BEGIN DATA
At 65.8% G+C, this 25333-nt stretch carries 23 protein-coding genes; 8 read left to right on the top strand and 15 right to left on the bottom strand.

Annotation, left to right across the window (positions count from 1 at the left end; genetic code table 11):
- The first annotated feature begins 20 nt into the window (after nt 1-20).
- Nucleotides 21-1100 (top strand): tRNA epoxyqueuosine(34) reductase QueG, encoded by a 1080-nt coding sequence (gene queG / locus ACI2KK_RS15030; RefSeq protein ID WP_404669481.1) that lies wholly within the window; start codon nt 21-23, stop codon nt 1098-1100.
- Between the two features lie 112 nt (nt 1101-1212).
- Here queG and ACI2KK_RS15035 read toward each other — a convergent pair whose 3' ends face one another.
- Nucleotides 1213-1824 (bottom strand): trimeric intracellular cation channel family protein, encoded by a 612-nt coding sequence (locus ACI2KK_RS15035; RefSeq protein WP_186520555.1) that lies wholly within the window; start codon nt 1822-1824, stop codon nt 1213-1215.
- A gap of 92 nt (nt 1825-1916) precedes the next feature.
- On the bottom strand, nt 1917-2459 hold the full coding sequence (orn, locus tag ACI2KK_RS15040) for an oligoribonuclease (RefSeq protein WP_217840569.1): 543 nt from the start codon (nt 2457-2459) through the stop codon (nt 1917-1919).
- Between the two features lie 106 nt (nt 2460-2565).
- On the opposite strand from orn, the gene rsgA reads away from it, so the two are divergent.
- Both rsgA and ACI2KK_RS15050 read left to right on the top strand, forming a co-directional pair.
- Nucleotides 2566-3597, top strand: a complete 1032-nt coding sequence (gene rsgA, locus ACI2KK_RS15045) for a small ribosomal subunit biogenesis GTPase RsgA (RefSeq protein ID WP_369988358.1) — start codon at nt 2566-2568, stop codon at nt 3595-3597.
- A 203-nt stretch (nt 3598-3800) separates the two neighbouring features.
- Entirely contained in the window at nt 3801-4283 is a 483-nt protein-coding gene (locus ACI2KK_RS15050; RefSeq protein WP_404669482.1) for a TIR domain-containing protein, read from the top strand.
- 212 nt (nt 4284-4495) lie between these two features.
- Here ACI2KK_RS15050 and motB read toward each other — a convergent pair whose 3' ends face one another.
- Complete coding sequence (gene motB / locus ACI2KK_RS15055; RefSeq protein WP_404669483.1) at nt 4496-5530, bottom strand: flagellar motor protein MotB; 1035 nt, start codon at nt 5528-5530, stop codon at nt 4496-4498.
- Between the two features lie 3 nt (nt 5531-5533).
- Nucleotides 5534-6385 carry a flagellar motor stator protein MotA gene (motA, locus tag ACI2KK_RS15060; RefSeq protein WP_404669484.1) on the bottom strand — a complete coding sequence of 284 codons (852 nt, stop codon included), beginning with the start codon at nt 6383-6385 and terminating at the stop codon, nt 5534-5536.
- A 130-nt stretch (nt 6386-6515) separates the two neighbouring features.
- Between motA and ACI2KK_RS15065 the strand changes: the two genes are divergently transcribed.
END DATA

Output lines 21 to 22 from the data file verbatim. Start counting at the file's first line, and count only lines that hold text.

- A 130-nt stretch (nt 6386-6515) separates the two neighbouring features.
- Between motA and ACI2KK_RS15065 the strand changes: the two genes are divergently transcribed.